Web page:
Research shows that physicians have about 7 minutes to spend with each of the many patients they see every day.
Planning ahead ensures the time is spent wisely and leads to the best care.
The article I wrote for Canadian Health & Lifestyle Magazine’s Winter 2011/2012 issue, “Collaborative Health Care – 10 steps to a productive 7 minutes”, offers 10 steps on making the most of that time.
As a business leader for over 25 years and an outspoken health and patient advocate for the last 7, I’ve discovered that the important business discipline of being prepared and taking control also applies to health and life in general. When applied to your own health, it can sometimes mean the difference between life and death.
Empowerment through knowledge provides the tools and confidence to take control of our health and become true partners with our physicians. The result? Less anxiety and fear. Clarity. Better decision-making and outcomes.
A simple, yet often overlooked step is to apply the business principle of information gathering and preparation to your doctor’s visit. Research shows that physicians have about 7 minutes to spend with each of the many patients they see every day. Planning ahead ensures the time is spent wisely and leads to the best care. Sadly, almost five million Canadians are without a primary care physician, which means a walk-in clinic or hospital emergency room may be the place of your next health care interaction. You may be seeing someone who knows little, if anything, about you, or doesn’t have access to your complete medical record. Keeping written, chronological records is particularly critical for you or a loved one in this situation.
This has led to more trusting and mutually respectful environments where doctor and patient can work collaboratively as a team. Now more than ever, we are responsible for navigating our own health care path; we play a bigger role in determining the lifestyle choices to wellness and determining which therapies are best for us. Many of us stay on top of regular monitoring of our chronic conditions; and do more research than ever before into symptoms and/or conditions, thanks to the plethora of information available from reliable internet sites.
Preparation puts you squarely where you deserve to be: at the centre of your health care as a true partner with your physician.
Optimize your doctor’s visit in 7 minutes
Set goals. Create a check-list to stay focused on what you want to discuss and to make sure nothing is forgotten – 7 minutes isn’t a lot of time.
List medications. Include current prescriptions, over-the-counter drugs, herbal remedies and vitamins or supplements you take, including dosages.
Bring recent test results + readings. Include any ultrasounds, MRIs, blood analysis and specialist reports you may have had done elsewhere. If you have a chronic condition, include your latest readings (i.e. blood sugar, blood pressure). It’s a good idea to begin requesting copies of medical reports so you possess a complete personal health record, which is particularly important in a medical emergency.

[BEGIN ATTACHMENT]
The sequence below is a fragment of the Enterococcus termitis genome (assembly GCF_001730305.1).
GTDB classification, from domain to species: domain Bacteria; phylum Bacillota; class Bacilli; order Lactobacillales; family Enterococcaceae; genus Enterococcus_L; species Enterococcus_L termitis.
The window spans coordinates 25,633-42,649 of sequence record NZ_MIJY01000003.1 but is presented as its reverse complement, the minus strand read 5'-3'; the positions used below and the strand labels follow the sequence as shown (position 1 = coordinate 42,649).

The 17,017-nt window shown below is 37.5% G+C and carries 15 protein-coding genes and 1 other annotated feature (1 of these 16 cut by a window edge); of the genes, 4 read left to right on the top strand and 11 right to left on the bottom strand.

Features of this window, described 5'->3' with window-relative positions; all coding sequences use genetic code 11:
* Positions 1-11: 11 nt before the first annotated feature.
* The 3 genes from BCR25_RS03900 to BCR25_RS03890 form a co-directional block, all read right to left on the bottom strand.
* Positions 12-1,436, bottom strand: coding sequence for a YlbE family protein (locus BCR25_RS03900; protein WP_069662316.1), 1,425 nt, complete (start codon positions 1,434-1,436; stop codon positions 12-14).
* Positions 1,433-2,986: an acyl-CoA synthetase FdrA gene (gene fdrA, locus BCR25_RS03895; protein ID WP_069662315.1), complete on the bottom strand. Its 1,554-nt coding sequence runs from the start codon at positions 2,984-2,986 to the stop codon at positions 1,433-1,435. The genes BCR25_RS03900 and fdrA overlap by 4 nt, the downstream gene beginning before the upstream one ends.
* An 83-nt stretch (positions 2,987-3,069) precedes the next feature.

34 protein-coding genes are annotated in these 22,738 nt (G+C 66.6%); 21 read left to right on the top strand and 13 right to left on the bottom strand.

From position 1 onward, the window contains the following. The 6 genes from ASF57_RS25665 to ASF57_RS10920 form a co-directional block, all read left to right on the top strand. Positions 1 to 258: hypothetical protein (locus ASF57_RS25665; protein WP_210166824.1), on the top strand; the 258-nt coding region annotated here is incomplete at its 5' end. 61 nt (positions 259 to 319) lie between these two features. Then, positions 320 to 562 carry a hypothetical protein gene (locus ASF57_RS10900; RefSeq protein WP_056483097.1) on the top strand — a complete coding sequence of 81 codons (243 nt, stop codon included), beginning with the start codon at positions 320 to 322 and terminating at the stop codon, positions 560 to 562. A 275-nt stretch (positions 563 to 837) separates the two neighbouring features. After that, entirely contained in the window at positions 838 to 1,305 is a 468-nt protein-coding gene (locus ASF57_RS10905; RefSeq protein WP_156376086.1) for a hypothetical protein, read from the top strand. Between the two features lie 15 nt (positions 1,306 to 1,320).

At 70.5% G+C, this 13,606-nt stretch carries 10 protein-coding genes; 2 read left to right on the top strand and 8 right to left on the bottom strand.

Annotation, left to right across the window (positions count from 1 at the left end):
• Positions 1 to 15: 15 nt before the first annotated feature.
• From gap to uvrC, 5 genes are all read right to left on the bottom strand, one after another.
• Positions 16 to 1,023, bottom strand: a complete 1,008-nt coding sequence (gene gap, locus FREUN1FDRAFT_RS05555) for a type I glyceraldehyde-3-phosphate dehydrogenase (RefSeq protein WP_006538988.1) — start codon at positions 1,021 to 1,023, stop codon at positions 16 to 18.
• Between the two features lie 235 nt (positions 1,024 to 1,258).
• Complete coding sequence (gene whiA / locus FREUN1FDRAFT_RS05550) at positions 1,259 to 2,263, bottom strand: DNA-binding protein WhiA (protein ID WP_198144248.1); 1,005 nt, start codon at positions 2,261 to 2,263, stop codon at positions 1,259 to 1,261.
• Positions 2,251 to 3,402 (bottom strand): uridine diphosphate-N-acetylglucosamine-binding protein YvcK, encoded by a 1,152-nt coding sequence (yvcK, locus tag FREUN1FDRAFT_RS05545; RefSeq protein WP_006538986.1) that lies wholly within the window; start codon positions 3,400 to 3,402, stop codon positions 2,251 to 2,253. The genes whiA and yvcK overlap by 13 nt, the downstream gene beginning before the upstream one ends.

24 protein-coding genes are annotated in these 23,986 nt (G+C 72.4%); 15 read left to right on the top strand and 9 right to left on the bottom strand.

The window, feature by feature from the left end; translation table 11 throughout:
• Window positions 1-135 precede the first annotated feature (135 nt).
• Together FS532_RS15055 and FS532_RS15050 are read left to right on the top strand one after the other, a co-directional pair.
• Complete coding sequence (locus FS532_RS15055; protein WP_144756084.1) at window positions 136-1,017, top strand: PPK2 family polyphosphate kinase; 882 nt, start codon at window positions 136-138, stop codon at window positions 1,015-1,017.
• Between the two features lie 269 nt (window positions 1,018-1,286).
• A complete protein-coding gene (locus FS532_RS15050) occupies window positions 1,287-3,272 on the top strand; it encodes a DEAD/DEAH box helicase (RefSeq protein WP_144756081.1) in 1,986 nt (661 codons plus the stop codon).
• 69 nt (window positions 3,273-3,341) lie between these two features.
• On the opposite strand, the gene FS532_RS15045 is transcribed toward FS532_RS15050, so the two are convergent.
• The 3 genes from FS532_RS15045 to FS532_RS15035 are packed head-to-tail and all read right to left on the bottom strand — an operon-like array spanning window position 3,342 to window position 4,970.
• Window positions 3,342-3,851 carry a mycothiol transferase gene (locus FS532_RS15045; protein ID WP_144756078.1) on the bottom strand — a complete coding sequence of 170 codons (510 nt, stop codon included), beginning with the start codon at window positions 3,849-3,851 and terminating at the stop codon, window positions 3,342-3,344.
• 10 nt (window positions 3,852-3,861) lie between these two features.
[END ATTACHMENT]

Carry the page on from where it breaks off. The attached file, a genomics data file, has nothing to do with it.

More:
Medical history. Include previous hospitalizations, medical problems, any genetic factors or family history – especially regarding medical conditions or causes of death of first-line family members. This saves your doctor time researching your file and puts it top of mind.
Keep a log. Log symptoms of the current medical issue for your physician; if you have stomach pains, note what and where it hurts, when it hurts (constant or intermittent), how it hurts (sharp, throbbing, aching), and any factors that might be related, like foods eaten at the time of onset, etc. Prioritize medical concerns: talk about the most pressing first. Some physicians can only address one or two medical concerns per visit; schedule a follow-up appointment for items not covered.
Bring an advocate. A family member or friend at your appointment as an extra set of ears to take notes, ask questions and provide support is helpful, particularly for a complicated condition or if serious decisions about your care are being made. Patients tend to retain very little of the discussion about their health, so having a third party present is a great way to ensure you remember everything the doctor said.
Make a list of questions to ensure you don’t forget what you want answered. Prioritize. Don’t hesitate to stop your doctor if you require clarity on any technical jargon.
Ask about immunizations, boosters, screenings or other tests that may apply to your situation.
Share major life events (such as job loss, caring for a loved one, etc.) This helps your doctor assess your physical and mental health to develop a holistic view.
Research. There are now many reputable internet sites that offer information on health and disease. Educate yourself about your condition and treatment options available. Share these resources with your physician.